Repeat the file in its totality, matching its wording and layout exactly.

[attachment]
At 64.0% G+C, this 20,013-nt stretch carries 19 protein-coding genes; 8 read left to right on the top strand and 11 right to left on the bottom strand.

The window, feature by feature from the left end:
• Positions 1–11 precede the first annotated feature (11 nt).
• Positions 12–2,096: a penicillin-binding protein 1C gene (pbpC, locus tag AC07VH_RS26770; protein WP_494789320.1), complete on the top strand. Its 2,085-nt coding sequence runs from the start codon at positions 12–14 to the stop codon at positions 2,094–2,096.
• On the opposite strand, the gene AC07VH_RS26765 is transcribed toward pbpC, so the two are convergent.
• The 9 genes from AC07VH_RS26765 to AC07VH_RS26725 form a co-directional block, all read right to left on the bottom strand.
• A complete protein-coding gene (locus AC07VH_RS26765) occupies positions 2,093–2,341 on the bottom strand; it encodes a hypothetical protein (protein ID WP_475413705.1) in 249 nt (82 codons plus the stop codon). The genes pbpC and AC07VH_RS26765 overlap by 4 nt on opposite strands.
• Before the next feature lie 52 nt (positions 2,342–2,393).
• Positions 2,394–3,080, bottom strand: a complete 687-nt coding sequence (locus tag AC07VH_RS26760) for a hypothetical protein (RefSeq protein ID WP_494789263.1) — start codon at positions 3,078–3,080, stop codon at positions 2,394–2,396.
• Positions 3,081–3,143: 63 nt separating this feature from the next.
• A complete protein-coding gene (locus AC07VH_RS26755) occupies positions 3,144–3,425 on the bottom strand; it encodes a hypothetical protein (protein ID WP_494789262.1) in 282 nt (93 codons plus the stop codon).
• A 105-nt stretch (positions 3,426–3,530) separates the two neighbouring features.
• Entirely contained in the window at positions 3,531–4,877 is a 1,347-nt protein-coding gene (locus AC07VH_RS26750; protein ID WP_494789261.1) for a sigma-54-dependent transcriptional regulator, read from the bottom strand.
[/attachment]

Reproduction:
At 64.0% G+C, this 20,013-nt stretch carries 19 protein-coding genes; 8 read left to right on the top strand and 11 right to left on the bottom strand.

The window, feature by feature from the left end:
• Positions 1–11 precede the first annotated feature (11 nt).
• Positions 12–2,096: a penicillin-binding protein 1C gene (pbpC, locus tag AC07VH_RS26770; protein WP_494789320.1), complete on the top strand. Its 2,085-nt coding sequence runs from the start codon at positions 12–14 to the stop codon at positions 2,094–2,096.
• On the opposite strand, the gene AC07VH_RS26765 is transcribed toward pbpC, so the two are convergent.
• The 9 genes from AC07VH_RS26765 to AC07VH_RS26725 form a co-directional block, all read right to left on the bottom strand.
• A complete protein-coding gene (locus AC07VH_RS26765) occupies positions 2,093–2,341 on the bottom strand; it encodes a hypothetical protein (protein ID WP_475413705.1) in 249 nt (82 codons plus the stop codon). The genes pbpC and AC07VH_RS26765 overlap by 4 nt on opposite strands.
• Before the next feature lie 52 nt (positions 2,342–2,393).
• Positions 2,394–3,080, bottom strand: a complete 687-nt coding sequence (locus tag AC07VH_RS26760) for a hypothetical protein (RefSeq protein ID WP_494789263.1) — start codon at positions 3,078–3,080, stop codon at positions 2,394–2,396.
• Positions 3,081–3,143: 63 nt separating this feature from the next.
• A complete protein-coding gene (locus AC07VH_RS26755) occupies positions 3,144–3,425 on the bottom strand; it encodes a hypothetical protein (protein ID WP_494789262.1) in 282 nt (93 codons plus the stop codon).
• A 105-nt stretch (positions 3,426–3,530) separates the two neighbouring features.
• Entirely contained in the window at positions 3,531–4,877 is a 1,347-nt protein-coding gene (locus AC07VH_RS26750; protein ID WP_494789261.1) for a sigma-54-dependent transcriptional regulator, read from the bottom strand.